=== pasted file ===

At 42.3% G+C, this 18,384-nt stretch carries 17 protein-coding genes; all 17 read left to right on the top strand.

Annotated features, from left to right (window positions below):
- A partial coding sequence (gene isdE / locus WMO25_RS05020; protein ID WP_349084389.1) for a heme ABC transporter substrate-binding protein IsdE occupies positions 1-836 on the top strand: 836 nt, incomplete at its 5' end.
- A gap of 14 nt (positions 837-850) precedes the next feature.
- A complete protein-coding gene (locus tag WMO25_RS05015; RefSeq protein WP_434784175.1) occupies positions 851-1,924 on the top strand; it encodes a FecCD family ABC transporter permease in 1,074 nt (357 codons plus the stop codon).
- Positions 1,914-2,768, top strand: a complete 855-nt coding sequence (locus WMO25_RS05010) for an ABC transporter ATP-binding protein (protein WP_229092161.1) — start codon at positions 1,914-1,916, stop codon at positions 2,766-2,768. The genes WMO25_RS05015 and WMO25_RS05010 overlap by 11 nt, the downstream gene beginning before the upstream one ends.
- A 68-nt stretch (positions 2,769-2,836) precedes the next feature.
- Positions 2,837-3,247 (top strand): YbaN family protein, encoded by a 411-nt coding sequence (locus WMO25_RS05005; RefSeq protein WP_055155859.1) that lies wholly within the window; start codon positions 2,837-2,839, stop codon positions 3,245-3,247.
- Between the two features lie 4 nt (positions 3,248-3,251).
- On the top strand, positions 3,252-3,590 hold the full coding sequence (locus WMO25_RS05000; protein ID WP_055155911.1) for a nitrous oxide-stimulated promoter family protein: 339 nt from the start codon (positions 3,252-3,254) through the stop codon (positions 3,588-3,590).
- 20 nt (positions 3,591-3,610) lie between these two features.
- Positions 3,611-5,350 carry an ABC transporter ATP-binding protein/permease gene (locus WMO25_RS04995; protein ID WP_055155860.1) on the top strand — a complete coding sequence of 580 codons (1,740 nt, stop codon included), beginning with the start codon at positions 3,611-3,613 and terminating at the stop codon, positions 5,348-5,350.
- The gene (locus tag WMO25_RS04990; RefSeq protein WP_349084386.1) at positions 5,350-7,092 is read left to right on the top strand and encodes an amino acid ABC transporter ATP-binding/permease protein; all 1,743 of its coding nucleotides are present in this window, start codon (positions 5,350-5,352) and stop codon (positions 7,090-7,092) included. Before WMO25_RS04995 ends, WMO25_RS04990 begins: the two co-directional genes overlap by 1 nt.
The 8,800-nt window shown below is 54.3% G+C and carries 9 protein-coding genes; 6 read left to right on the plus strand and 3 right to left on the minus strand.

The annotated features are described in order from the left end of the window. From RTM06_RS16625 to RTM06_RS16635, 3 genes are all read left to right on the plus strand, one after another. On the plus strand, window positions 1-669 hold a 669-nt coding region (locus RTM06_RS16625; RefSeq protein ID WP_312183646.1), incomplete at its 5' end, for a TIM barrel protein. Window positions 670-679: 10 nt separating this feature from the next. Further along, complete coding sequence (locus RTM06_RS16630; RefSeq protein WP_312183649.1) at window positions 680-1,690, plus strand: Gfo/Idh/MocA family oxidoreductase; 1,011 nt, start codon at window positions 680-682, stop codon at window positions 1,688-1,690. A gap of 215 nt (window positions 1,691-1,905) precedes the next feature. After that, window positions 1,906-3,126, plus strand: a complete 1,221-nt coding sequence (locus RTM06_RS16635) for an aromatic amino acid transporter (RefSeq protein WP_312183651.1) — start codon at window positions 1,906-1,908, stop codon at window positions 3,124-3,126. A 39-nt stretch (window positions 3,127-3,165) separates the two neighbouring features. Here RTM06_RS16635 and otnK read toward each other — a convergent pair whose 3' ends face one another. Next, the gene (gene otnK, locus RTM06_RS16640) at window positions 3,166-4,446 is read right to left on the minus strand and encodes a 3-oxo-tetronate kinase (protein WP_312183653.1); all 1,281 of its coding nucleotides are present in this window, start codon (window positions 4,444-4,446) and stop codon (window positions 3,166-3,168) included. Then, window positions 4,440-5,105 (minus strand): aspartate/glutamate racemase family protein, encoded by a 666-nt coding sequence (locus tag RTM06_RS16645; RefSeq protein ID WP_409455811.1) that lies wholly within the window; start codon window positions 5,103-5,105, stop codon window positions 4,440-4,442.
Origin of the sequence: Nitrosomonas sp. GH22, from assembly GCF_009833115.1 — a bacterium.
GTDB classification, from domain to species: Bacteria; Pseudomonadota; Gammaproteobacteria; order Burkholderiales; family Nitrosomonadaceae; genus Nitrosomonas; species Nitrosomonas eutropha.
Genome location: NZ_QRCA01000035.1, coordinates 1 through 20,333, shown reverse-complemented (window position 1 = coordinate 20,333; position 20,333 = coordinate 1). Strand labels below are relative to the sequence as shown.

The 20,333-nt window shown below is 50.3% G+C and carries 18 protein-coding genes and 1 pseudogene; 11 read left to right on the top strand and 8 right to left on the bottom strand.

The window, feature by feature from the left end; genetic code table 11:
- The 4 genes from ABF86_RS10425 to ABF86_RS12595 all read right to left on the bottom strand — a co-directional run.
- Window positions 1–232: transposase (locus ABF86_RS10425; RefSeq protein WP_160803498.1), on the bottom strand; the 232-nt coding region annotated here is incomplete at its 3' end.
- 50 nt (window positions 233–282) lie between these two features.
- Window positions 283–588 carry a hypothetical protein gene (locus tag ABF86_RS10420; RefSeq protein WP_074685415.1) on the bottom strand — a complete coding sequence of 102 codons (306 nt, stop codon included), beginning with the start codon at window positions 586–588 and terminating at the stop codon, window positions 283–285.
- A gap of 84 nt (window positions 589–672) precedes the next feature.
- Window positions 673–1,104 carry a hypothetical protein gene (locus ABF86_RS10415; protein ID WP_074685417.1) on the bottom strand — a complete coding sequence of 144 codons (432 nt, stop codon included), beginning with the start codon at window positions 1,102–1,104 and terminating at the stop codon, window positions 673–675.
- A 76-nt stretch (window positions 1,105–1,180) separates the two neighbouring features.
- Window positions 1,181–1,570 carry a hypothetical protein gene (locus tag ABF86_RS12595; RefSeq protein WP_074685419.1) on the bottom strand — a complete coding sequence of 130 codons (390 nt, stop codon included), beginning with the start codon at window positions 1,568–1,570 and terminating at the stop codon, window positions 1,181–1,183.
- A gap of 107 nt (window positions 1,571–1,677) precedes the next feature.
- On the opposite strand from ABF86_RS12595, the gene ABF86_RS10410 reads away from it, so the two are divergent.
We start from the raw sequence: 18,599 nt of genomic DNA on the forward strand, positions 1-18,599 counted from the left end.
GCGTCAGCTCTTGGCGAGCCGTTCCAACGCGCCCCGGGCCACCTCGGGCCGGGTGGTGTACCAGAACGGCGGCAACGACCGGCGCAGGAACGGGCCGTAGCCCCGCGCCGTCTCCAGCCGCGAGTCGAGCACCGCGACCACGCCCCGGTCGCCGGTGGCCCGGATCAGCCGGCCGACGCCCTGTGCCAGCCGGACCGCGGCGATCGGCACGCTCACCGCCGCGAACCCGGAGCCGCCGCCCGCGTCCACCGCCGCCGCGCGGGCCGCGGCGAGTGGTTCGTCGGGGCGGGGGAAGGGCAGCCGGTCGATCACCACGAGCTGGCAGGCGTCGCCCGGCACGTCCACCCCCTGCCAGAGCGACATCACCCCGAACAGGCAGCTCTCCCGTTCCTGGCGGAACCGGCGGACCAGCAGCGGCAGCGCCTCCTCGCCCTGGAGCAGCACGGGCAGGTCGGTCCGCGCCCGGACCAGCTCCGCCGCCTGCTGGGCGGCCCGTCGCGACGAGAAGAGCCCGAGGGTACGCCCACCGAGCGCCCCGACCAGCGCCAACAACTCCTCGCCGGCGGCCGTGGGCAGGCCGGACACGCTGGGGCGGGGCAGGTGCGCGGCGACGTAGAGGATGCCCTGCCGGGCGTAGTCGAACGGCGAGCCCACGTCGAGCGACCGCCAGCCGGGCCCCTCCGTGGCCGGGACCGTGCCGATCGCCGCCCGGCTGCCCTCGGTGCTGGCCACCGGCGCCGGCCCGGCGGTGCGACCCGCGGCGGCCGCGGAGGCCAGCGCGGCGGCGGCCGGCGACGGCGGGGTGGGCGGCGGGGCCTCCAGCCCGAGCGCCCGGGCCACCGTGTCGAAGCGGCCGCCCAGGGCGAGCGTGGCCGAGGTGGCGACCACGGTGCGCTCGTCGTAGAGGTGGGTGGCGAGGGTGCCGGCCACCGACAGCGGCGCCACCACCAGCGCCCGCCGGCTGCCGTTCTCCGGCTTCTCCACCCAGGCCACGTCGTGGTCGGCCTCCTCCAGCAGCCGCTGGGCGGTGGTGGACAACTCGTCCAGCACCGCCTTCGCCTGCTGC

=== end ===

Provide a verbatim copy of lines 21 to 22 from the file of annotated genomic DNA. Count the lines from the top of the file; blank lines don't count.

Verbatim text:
- The 4 genes from ABF86_RS10425 to ABF86_RS12595 all read right to left on the bottom strand — a co-directional run.
- Window positions 1–232: transposase (locus ABF86_RS10425; RefSeq protein WP_160803498.1), on the bottom strand; the 232-nt coding region annotated here is incomplete at its 3' end.